Separately, the Appeals Court found deficient the trial court’s division of certain of the husband’s retirement plans because of insufficient evidentiary foundation. Specifically, the Appeals Court said that the trial court had divided plans to which the husband had contributed prior to the marriage, during the marriage, and after the complaint for divorce was filed, all without any evidence from the wife as to the value of the plans at the time of the marriage or at the time the divorce complaint was filed. “In other words, the [trial] court’s retirement-benefits award contains premarriage retirement benefits, and income and appreciation thereon, and postcomplaint retirement benefits, and income and appreciation thereon, in violation of § 30-2-51(b).”

23 comments to Awarding Retirement Plans in Alabama Divorce

  • Daby Brown

    Is Section (b) dependant upon satisfying section (a) requirement of the § 30-2-51. Allowances to spouses at time divorce granted. In other words, if the spouse has separate estate and/or it is sufficient for the maintenance of the spouse, then can the judge include retirement benefits into the division of property.
    If so, is there a point at which the payments will cease and under what conditions? (Remarriage, death, etc.) Example: 30 yom married to 31 yof, 4 children, 3 properties, divorce at 10 years of military service for the 30 yom of which they spent together in wedlock. Alabama courts divide property between the two (considered estates?) and 31 yof is granted 50% of retirement. 30 yom retires at 20, starts recieving retirement benefits and 31 yof recieves her 50%. Is this right, and when, and under what conditions, do the payments to theh 31 yof stop?

  • mary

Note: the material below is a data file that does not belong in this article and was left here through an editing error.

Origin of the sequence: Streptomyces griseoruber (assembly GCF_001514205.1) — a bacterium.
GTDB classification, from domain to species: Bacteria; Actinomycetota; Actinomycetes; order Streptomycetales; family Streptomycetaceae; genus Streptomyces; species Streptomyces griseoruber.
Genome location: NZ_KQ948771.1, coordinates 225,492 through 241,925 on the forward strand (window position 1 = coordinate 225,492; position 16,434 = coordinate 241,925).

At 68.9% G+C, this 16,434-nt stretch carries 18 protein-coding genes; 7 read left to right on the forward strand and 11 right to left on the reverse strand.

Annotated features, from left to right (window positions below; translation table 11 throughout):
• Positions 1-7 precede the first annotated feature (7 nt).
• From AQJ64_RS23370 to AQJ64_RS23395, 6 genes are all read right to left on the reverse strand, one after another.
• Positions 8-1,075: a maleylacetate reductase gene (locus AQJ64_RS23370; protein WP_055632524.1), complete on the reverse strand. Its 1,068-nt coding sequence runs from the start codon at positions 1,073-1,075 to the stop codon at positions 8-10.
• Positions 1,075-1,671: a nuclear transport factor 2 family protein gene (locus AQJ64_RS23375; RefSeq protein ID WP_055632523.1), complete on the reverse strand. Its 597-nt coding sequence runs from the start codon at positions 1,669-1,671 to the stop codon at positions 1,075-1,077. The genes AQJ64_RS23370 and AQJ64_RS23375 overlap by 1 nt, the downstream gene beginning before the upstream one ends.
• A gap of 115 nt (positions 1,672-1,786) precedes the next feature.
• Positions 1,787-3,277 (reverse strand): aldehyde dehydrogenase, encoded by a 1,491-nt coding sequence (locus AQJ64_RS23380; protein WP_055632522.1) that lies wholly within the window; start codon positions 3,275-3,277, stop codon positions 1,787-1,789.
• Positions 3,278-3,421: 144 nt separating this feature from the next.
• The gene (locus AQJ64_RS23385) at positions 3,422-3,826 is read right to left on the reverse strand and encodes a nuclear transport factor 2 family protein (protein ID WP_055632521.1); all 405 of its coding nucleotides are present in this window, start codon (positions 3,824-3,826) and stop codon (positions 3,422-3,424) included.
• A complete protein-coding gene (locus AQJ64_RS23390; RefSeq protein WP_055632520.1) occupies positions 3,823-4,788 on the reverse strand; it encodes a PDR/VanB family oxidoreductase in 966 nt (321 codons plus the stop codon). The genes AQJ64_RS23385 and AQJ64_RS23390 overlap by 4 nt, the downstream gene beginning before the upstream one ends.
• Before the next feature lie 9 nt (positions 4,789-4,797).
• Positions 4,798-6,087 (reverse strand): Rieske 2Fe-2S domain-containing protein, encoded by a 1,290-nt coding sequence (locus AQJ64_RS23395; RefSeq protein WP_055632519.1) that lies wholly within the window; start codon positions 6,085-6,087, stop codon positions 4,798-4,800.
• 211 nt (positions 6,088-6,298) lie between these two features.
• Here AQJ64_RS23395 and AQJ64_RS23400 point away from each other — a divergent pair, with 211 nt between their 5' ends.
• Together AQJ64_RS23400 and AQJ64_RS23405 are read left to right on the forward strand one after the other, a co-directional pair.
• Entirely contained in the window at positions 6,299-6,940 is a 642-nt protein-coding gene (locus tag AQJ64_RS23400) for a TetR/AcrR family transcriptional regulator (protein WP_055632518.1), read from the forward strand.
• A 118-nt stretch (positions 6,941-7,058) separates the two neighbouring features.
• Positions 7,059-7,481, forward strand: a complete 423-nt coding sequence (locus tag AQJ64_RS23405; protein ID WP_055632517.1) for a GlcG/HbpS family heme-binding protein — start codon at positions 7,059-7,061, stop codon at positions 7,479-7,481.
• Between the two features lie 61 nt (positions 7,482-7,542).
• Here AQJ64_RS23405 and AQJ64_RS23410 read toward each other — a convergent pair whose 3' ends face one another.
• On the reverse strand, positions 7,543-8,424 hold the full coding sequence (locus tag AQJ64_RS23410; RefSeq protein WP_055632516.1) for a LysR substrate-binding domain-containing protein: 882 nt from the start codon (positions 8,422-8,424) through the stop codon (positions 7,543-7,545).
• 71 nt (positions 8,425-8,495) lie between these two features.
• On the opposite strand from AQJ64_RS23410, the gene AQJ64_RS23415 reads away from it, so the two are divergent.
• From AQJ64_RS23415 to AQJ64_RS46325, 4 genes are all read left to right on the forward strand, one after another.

My ex and I were divorced in 2002. He worked at TVA from 1993 until now. Would I still be entitled to half of his retirement when: 1. he agreed to it in the divorce
    2. the time we were married was from 1986 to 2002.

    Please advise.

  • When you say “he agreed to it,” do you mean the judge ordered it or that you and he chat about it and at one point he said okay? For you to enforce it now, you need it in the decree.

  • mary

    I filed the complaint for the divorce and he signed a waiver stating that he agreed and did not want an attorney, but it is not stated in my actual decree.

  • What I’m asking is whether the divorce decree says something about your sharing your Ex’s retirement. On the assumption that it does not, you probably don’t have any means of getting it now. I’m sorry.

  • Jim R.

    I reside in the state of Alabama I was married for 20 years. My wife decided to leave and wanted a divorce, she filed and we used the same attorney ( I thought that she would regret her decision and that she would return to the marriage). She moved out in January and she filed the papers in June. In the papers, she was awarded 38 percent of my retirement as of June 2008. Needless to say, once the papers were signed, the date was Sept 2008. During that time, my stock fell drastically and she was given the VALUE of the stock in June 2008 to equal the 38 percent amount, which was about 49 percent of the money that I had in retirement. Now, I have to pay the penalties and can not even afford to pay her the rest of the money that she feels that I “owe” her unless the stock gains in value…….which is not likely , or I take out a loan! ( consider the fact that I am also having to pay the penalties incurred!!!!) Please advise me! Is there anything that I can do at this point? I am not financially able to pay her at this point. I also keep my 5 year old son half of the time, and pay her her full child support so that I can see him as often as I can. Is the economy down turn and unforseen circumstance and is there any protection that I might have?

  • I strongly suspect there’s nothing you can do about the distribution of your retirement plan; it sounds as if you and your Ex agreed on language that “froze” her share even if the value of your account declined. If you’re sure you want to take on the child support issue you can, but be prepared for Mom to simply restrict the time you spend with your child rather than allowing you to decrease child support.